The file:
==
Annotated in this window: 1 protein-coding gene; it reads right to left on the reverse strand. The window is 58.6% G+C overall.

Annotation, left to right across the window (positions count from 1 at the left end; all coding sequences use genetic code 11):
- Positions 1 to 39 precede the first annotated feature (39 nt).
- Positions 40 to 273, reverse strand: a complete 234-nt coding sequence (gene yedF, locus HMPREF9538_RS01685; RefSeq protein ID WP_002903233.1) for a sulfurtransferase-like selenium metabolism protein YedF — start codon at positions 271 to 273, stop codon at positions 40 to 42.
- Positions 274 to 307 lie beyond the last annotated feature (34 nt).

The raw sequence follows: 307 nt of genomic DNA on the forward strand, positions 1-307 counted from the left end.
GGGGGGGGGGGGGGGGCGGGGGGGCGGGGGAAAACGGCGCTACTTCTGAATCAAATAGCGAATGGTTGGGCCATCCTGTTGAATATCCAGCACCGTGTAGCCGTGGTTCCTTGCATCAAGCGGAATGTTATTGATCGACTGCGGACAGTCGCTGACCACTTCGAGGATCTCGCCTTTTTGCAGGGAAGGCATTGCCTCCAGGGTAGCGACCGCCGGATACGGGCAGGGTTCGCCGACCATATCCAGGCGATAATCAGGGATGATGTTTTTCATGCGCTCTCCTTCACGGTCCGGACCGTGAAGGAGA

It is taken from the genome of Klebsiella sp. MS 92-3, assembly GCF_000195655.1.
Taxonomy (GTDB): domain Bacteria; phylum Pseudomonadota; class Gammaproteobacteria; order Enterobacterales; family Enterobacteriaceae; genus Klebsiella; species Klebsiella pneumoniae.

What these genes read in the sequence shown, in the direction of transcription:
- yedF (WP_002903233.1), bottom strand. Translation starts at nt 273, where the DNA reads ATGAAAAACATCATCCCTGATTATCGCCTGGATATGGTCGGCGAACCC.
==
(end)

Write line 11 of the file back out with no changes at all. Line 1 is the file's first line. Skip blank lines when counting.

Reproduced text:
- yedF (WP_002903233.1), bottom strand. Translation starts at nt 273, where the DNA reads ATGAAAAACATCATCCCTGATTATCGCCTGGATATGGTCGGCGAACCC.